September-October 2021 | Food & Drink

Table talk

Craft tacos in Rockville, a new pasta business, and more

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Photo by Lindsey Max

Pasta pivot

Laid off from his chef’s position at Bethesda’s Barrel and Crow restaurant when it closed temporarily in March 2020, Gaithersburg resident John Wood turned his pasta-making passion into a business and launched Open Hand Pasta & Provisions (originally named Impasta Artisans—no relation to Impasta in Damacus). Wood sells homemade pastas and sauces and other items (Parmigiano-Reggiano cheese, extra virgin olive oil, homemade granola and homemade dog treats) at various farmers markets in the D.C. area. In Montgomery County, Open Hand has market stands in Potomac Village (Thursday), Pike & Rose (Saturday), Rockville City Center (Saturday), and Olney (Sunday).

Wood, 36, graduated from L’Academie de Cuisine cooking school in Gaithersburg (now closed) in 2005. While there, he did his externship at Chevy Chase’s Persimmon restaurant, then went on to work in D.C. for such notable chefs as Frank Ruta and Bob Kinkead. He was the chef at TapaBar (now closed) in Bethesda and took the helm at Barrel and Crow in 2017. Soon after the COVID shutdown began, the restaurant’s owner, Laura Houlihan, laid off the staff but let Wood use her kitchen to start his pasta business. When Barrel and Crow reopened, Wood shifted his operation to a shared catering kitchen. In late July, he opened his own commissary kitchen with a tiny brick-and-mortar storefront in the old town section of Gaithersburg.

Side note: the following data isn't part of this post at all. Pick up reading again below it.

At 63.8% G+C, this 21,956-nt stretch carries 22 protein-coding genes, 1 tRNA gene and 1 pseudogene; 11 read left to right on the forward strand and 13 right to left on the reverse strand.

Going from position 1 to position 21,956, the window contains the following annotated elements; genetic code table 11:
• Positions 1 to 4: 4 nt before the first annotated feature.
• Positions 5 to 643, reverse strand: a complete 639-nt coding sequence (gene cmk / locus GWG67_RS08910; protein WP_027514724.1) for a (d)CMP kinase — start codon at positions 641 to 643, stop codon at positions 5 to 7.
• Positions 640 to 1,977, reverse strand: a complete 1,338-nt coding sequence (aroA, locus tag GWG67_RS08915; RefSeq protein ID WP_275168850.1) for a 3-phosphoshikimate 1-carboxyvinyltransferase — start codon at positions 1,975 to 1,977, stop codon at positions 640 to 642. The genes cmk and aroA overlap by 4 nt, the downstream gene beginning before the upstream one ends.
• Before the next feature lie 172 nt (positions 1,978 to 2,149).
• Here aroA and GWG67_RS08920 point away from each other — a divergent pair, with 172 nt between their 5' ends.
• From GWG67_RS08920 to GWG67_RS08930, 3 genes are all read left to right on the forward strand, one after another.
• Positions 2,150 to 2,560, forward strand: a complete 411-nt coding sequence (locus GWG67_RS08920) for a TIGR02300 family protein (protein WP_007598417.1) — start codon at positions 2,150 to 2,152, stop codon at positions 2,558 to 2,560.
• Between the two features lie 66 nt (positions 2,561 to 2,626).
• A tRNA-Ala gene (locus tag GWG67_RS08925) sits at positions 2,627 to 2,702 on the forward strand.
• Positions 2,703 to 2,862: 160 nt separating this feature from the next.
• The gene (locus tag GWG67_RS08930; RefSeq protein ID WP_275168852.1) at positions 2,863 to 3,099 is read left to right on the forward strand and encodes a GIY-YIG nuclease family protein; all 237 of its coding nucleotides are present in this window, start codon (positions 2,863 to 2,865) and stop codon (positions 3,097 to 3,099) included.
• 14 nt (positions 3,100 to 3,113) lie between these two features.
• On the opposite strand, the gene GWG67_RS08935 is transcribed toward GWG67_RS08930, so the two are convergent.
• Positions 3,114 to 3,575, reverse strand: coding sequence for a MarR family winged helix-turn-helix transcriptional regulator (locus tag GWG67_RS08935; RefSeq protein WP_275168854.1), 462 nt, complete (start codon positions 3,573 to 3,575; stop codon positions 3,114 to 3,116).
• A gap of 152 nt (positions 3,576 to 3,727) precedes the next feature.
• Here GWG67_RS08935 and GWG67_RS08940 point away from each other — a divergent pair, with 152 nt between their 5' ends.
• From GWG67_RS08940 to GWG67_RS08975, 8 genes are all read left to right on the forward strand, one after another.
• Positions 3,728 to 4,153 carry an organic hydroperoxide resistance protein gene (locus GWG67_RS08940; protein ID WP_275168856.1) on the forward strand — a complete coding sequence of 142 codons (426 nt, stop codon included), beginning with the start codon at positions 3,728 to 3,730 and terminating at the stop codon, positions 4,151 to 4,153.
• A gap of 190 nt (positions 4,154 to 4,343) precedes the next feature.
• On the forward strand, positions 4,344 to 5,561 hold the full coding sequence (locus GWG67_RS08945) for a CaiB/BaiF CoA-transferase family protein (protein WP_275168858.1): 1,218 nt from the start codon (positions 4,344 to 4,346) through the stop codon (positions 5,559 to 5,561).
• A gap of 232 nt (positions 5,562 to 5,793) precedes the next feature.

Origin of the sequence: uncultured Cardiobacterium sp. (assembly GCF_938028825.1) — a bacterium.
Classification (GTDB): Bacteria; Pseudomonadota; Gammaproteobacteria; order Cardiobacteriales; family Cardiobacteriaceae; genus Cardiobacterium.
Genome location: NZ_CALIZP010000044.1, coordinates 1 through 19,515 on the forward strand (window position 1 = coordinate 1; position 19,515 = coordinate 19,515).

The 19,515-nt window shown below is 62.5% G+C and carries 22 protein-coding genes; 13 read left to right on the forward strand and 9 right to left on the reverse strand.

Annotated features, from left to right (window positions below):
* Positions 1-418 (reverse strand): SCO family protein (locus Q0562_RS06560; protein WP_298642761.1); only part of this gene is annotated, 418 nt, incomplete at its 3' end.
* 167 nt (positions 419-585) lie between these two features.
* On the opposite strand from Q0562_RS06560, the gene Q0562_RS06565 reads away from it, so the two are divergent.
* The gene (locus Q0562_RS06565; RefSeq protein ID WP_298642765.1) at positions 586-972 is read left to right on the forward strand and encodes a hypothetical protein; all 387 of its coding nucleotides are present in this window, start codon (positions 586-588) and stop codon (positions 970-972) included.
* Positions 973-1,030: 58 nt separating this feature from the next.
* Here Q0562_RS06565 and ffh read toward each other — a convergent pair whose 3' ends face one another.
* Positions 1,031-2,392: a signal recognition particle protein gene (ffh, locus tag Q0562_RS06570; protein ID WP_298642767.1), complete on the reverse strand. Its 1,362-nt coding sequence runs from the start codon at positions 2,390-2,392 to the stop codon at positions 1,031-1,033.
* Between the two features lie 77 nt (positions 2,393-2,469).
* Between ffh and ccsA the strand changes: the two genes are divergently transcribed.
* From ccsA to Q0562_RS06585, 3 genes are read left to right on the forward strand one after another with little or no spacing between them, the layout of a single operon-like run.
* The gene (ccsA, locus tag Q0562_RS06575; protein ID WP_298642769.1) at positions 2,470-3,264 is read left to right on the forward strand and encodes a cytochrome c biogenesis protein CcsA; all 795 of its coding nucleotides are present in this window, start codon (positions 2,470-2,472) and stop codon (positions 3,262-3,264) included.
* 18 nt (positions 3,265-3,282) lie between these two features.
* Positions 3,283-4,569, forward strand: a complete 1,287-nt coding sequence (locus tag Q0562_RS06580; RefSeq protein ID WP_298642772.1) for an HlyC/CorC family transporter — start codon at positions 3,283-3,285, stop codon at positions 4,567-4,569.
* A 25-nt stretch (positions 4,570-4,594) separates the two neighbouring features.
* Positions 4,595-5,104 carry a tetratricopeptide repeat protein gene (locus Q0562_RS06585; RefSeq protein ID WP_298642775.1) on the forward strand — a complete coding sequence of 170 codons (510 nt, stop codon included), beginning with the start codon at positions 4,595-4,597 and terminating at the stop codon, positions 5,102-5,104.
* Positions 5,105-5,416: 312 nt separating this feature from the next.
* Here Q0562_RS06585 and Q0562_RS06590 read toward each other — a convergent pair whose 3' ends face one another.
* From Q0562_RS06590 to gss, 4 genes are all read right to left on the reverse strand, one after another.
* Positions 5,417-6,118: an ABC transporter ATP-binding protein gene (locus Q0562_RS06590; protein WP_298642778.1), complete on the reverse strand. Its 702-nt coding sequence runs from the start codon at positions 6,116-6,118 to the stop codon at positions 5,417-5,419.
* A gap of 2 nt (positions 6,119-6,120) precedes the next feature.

John Wood started Open Hand Pasta & Provisions soon after the pandemic hit. He sells pastas, sauces and meal kits. Photo by Lindsey Max

The name Open Hand refers to the way Italians hold the rolling pin—hands open with palms resting on top—when flattening fresh pasta dough. Wood brings about eight pastas ($10 to $15 for 8 oz.) to farmers markets, some stuffed (black truffle ravioli or duck and foie gras-stuffed cappelletti, for example) and some not (such as tagliatelle, pappardelle and rigatoni). Three sauces are always available—tomato basil, pesto Genovese, and black truffle white wine cream—plus a meat sauce, such as Bolognese. Sauces range from $5 for 4 oz. to $10 for 8 oz. Wood uses raw items (such as vegetables and herbs) sourced from other farmers market vendors as ingredients in his own line of products.

On Thursdays, Wood delivers meal kits in the Metro region. Orders must be placed by Monday. A starter, two pastas, grated parmigiano cheese and a dessert for two costs $50 to $60. The kit I ordered, which was ample enough for two meals for two, included vegetable minestrone; campanelle (cone-shaped pasta with a ruffled edge) with peas, pancetta, mint and lemon verbena; mushroom-stuffed cappelletti atop sauteed spinach; and coffee cream tarts. Directions were simple and precise and the quality excellent. As the store and kitchen gain their footing, Wood plans to expand Open Hand’s offerings. “We have a deck oven,” he says. “Bread is the next logical step. And pizza pop-ups.”

Open Hand Pasta & Provisions, 220 Girard St., Suite B, Gaithersburg, 240-330-7004, openhandpasta.com


Taco Bamba’s menu includes items with names such as (clockwise from top) the Fredneck, the MoCo Crab and the Mrs. Hogan. Photo by Lindsey Max

Taco treasure